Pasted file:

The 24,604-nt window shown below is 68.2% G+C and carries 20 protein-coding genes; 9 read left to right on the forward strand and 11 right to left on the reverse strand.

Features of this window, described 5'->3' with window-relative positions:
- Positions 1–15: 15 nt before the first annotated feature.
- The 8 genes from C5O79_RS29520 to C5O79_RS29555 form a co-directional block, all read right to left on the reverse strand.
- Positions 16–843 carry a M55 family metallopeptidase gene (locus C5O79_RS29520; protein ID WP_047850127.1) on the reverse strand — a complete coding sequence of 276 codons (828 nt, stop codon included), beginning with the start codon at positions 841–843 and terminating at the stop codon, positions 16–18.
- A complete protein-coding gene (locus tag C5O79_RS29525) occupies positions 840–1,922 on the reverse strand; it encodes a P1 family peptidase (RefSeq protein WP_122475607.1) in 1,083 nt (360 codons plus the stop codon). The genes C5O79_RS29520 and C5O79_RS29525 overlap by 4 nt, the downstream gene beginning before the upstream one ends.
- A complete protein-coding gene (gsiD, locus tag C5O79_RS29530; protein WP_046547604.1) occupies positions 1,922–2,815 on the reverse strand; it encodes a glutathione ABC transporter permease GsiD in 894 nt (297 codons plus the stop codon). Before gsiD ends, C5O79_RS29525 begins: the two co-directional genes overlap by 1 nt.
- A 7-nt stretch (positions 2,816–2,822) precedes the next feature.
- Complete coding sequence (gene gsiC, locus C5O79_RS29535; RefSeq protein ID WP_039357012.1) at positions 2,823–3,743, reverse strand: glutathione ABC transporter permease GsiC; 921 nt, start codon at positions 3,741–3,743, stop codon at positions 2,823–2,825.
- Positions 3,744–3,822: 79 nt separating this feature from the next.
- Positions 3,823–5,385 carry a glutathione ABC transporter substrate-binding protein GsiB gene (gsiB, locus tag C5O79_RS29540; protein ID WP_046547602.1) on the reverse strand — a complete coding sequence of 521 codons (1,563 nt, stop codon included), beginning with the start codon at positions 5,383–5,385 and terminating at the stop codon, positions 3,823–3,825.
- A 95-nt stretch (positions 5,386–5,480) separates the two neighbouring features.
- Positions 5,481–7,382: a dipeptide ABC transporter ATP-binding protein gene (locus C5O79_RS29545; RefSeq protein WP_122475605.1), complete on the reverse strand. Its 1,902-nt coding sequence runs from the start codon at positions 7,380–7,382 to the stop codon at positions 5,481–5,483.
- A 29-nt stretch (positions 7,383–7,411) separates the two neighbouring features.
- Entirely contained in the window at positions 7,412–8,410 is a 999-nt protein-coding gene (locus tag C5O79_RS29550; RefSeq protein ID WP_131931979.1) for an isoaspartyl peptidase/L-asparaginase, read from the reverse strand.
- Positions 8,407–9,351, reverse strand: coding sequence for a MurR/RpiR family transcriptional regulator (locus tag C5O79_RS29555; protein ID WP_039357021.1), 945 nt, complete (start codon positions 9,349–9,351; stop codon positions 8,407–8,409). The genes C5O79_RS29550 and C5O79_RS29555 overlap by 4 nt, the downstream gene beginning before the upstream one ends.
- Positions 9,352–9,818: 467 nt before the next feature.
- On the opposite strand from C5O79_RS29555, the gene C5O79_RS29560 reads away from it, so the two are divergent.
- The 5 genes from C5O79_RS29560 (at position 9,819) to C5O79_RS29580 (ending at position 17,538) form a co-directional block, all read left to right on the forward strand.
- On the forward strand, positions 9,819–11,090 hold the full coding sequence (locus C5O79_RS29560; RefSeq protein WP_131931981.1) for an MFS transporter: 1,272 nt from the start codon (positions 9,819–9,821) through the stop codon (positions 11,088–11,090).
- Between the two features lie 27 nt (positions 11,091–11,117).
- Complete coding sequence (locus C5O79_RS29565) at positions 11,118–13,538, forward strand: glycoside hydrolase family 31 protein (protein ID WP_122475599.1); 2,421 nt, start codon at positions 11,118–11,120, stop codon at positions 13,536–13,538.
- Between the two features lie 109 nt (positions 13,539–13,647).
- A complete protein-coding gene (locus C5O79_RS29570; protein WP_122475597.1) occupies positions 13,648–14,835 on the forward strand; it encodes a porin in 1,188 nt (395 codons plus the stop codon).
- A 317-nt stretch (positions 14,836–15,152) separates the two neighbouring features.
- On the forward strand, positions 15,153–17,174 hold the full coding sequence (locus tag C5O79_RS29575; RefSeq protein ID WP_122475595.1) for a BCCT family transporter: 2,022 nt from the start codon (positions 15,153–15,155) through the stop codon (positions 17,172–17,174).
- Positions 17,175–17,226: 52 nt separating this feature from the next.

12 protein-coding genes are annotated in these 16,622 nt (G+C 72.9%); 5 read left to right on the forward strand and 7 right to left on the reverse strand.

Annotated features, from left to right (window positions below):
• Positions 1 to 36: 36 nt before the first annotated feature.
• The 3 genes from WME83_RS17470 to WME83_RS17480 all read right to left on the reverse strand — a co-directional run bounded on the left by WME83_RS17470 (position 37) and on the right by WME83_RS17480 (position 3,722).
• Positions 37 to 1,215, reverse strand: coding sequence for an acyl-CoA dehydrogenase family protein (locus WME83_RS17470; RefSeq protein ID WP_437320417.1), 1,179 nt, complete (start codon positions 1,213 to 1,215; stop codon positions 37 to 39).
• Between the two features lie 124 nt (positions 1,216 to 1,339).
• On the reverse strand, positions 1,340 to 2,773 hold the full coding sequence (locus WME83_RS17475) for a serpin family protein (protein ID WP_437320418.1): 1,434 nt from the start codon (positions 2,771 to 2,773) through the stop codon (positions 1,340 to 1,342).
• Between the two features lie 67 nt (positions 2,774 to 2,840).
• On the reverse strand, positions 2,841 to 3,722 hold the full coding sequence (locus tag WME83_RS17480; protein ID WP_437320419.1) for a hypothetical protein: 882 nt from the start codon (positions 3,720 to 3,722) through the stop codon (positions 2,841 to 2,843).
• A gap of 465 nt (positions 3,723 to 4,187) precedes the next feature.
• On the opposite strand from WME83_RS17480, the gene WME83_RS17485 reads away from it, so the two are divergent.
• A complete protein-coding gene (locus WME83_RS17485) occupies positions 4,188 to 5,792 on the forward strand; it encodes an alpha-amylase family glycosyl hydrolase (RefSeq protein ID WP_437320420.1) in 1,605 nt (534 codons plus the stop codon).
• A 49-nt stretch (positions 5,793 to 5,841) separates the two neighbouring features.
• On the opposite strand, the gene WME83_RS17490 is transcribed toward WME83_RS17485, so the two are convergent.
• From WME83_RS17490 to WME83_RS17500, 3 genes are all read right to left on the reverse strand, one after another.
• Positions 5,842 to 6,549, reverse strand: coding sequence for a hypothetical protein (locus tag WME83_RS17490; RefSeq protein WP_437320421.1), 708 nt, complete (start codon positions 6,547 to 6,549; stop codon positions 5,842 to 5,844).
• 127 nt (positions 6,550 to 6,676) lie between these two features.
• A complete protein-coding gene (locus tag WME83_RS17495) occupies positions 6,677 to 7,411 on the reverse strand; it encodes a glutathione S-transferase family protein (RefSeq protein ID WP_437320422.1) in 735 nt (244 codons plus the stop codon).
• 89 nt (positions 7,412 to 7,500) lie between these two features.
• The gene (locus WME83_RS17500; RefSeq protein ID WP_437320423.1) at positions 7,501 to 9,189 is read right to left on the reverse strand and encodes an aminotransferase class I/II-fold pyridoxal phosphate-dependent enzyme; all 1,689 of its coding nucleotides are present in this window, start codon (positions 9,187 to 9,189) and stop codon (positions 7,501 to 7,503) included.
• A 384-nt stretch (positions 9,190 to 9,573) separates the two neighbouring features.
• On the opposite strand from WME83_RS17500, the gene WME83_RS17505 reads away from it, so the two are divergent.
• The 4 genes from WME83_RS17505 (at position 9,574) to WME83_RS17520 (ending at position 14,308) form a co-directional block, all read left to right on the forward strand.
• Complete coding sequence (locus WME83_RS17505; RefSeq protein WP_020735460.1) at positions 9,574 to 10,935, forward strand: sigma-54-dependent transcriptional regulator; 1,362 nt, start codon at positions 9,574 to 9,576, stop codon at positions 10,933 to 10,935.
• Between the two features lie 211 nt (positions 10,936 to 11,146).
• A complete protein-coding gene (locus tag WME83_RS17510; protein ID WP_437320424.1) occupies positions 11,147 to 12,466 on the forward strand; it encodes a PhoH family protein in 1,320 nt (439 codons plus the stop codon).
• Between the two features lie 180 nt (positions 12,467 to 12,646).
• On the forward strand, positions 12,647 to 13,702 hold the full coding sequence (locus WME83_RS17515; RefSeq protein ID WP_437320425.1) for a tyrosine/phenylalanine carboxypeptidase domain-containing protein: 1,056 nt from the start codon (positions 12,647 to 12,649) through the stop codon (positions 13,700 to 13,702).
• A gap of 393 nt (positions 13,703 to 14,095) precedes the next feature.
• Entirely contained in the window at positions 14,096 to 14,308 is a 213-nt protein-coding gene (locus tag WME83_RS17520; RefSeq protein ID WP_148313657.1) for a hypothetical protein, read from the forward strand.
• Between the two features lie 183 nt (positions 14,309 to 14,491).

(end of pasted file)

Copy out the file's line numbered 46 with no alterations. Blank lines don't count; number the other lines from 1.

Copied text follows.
• 89 nt (positions 7,412 to 7,500) lie between these two features.